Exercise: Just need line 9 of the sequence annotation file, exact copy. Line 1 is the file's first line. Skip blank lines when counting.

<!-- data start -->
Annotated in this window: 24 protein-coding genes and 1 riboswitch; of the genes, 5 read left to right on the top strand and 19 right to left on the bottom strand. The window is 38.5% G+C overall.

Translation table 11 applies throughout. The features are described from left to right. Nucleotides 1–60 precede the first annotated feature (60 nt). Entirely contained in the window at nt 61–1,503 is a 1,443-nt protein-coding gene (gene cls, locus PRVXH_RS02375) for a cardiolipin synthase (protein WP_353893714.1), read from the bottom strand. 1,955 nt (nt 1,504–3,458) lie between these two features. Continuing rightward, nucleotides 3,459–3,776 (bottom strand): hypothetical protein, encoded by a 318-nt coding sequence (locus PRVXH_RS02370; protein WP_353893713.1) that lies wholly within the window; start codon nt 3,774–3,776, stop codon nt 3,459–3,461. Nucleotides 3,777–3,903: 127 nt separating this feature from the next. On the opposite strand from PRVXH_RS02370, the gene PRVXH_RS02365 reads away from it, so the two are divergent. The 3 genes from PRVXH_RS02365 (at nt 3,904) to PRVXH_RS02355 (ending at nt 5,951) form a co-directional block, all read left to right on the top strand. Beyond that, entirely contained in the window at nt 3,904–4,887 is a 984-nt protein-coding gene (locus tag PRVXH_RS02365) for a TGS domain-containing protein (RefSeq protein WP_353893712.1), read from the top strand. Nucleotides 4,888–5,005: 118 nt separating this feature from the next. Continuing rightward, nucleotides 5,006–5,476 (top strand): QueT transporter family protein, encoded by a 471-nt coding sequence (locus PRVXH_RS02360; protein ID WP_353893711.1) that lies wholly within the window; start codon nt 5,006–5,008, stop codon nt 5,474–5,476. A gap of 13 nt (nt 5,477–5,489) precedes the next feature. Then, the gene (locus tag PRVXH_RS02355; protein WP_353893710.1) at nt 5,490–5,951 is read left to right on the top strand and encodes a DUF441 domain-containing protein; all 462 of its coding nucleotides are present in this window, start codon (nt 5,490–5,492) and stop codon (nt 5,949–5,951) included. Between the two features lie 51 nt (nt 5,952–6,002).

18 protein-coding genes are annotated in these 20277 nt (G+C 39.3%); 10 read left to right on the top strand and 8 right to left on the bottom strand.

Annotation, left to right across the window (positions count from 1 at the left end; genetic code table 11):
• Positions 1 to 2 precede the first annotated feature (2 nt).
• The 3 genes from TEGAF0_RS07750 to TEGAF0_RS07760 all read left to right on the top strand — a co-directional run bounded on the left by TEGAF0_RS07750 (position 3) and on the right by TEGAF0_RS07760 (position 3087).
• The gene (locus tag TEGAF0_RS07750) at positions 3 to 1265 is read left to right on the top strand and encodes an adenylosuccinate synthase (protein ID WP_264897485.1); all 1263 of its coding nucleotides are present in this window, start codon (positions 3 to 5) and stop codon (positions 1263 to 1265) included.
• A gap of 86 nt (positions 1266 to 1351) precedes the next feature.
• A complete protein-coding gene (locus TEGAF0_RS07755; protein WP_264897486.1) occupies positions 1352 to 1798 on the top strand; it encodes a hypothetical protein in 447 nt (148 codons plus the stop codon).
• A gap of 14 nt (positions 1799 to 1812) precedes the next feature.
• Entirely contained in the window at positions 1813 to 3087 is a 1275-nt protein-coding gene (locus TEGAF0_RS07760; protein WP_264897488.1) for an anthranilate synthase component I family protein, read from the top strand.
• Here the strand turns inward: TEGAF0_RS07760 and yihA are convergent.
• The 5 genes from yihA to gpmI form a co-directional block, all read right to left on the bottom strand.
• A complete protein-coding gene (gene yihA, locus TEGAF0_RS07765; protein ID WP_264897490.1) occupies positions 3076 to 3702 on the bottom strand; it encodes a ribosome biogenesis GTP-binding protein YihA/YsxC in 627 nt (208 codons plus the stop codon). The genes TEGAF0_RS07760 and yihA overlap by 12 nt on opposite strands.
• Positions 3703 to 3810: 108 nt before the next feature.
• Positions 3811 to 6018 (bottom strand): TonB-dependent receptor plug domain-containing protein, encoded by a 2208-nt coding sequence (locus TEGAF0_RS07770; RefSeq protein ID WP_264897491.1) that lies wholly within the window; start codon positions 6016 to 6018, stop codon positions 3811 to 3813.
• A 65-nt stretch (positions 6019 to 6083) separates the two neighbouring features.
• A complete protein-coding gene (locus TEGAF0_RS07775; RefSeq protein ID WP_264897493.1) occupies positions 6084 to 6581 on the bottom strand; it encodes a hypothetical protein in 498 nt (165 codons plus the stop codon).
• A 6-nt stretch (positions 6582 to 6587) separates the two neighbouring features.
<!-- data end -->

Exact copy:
• A complete protein-coding gene (locus TEGAF0_RS07755; protein WP_264897486.1) occupies positions 1352 to 1798 on the top strand; it encodes a hypothetical protein in 447 nt (148 codons plus the stop codon).